by John Darer® CLU ChFC MSSC RSP CLTC
Matt Bracy's video podcast with the above title airing on Sequence Media's Factoring Channel raises a few interest points. My comments follow.
A. Factoring companies must advertise because there is no list of annuitants available for sale.
Bracy gives this answer in response to the question "For a relatively small marketplace, structured settlement factoring seems to be everywhere on the internet, TV and radio. Why is that?"
The known (by me and as yet by unnamed by me) actively appointed structured settlement general agent who made such an offer of the agency's book in the presence of 4 individuals from a particular factoring company might beg to disagree.
The factoring company representative from another company who received multiple unsolicited approaches by several structured settlement brokers in between 2010-2012, to sell their annuitant information might also beg to disagree.
A number of factoring companies cull court records for information about annuitants. Its as easy as pie. One need only go to a state court that has online records, identify all cases by factoring company. Then you request the records for a nominal copying charge. or you can download them if the Court provides such facility. I was able to download a case record less than a week after it was posted when doing my research and obtained phone numbers, addresses, copies of releases. The lawsuit between RSL Funding and JGWPT even addresses this because it was alleged that JGWPT is redacting the contact information to hinder its competition.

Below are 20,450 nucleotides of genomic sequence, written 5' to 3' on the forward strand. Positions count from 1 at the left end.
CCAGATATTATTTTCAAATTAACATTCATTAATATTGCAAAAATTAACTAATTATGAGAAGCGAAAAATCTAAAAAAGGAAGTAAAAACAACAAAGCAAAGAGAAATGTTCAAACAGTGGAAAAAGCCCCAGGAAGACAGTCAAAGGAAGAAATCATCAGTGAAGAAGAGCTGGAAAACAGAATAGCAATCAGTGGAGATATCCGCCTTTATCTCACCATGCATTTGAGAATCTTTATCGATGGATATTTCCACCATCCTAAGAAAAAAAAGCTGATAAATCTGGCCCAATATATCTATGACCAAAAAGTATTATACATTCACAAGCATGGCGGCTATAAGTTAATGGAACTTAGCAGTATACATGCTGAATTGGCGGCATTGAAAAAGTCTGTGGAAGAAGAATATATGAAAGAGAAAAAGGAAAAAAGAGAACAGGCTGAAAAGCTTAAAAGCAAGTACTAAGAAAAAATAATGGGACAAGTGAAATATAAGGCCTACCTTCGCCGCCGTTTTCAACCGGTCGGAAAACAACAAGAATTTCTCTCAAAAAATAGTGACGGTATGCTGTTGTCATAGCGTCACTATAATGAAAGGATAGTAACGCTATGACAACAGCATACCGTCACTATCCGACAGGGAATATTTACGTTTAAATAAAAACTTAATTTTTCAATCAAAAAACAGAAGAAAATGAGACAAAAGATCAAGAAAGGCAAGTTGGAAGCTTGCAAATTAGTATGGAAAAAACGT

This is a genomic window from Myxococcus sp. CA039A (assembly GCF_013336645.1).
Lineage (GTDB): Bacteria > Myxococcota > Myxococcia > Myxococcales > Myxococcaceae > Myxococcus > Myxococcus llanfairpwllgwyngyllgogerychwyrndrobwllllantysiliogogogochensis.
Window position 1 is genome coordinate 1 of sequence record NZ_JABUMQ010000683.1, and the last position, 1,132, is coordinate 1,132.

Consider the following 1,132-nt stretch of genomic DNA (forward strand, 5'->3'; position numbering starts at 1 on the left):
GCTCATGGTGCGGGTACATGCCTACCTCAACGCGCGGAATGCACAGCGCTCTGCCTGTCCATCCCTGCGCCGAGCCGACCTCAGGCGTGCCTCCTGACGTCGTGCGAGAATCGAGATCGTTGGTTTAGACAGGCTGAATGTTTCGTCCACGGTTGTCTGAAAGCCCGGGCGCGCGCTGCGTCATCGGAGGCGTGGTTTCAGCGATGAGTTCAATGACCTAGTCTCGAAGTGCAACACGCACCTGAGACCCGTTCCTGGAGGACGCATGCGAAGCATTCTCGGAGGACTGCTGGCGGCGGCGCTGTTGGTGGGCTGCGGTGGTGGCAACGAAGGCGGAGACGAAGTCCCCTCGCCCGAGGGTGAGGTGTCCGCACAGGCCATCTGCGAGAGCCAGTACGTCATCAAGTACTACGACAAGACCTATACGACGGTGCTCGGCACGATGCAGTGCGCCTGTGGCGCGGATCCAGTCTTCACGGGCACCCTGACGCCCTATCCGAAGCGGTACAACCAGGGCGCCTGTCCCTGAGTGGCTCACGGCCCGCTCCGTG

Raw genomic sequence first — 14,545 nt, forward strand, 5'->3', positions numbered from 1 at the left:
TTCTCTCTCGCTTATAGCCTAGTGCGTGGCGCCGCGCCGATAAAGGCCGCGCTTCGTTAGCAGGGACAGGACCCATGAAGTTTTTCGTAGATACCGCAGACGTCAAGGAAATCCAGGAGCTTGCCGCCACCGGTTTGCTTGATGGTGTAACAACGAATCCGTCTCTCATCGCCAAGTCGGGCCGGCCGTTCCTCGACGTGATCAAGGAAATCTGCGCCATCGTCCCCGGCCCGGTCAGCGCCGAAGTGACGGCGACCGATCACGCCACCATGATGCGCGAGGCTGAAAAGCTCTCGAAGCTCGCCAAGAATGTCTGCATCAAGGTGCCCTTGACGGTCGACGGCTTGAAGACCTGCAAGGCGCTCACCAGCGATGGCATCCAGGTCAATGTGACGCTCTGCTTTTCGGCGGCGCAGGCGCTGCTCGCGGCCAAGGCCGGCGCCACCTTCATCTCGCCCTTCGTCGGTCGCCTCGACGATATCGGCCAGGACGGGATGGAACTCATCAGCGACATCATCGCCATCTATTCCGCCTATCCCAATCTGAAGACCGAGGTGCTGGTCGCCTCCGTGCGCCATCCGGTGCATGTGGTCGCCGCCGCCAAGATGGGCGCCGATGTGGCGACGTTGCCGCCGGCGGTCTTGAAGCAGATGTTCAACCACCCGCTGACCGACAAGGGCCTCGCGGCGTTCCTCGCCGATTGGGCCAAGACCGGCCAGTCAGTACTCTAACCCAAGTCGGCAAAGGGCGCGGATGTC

Yet even with the low acquisition cost manna potentially available the recent home page evidence shows that Rescue Capital still delivers the same questionable advertising message of "Why wait?" as:
- Solid Funding (associated with Settlement Quotes, LLC) "Why wait for your money?"
- Sovereign Funding "Why Would You Want to Wait for Your Structured Settlements , Annuity or Lottery Winnings?
- Peachtree "You shouldn't have to wait for your payments to arrive" and TV ads featuring a man geting older waiting for payments to arrive at the mailbox (when the reality is that payments are often made electronically.
(all current as of April 21, 2012 2pm EDT)
Bracy, who is President of the National Association of Settlement Purchasers, opines that "to the extent anyone in the factoring business is marketing by denigrating the value of structured settlements, I think that is wrong, short-sighted and incorrect"
B. Difference in Target Market between Structured Settlement Industry Segments
From Bracy's catbird seat, he observes that the traditional target for structured settlement business for the primary market is the plaintiff attorney, the defense attorney and the claims adjuster while the secondary market targets its ads to annuitants themselves. It's an interesting observation however, a number of structured settlement brokers and settlement planners market to plaintiffs directly. While plaintiffs place trust in their attorneys, those that have access to computers, IPADs, Smartphones, NetTVs and the like. are more likely than not to seek out information on the Internet, initiate calls to structured settlement experts and retain a greater degree of authorship over their settlement planning decisions than ever before. A plaintiff who brings an IPAD, laptop or smartphone to a mediation can instantly obtain information about the adversary's expert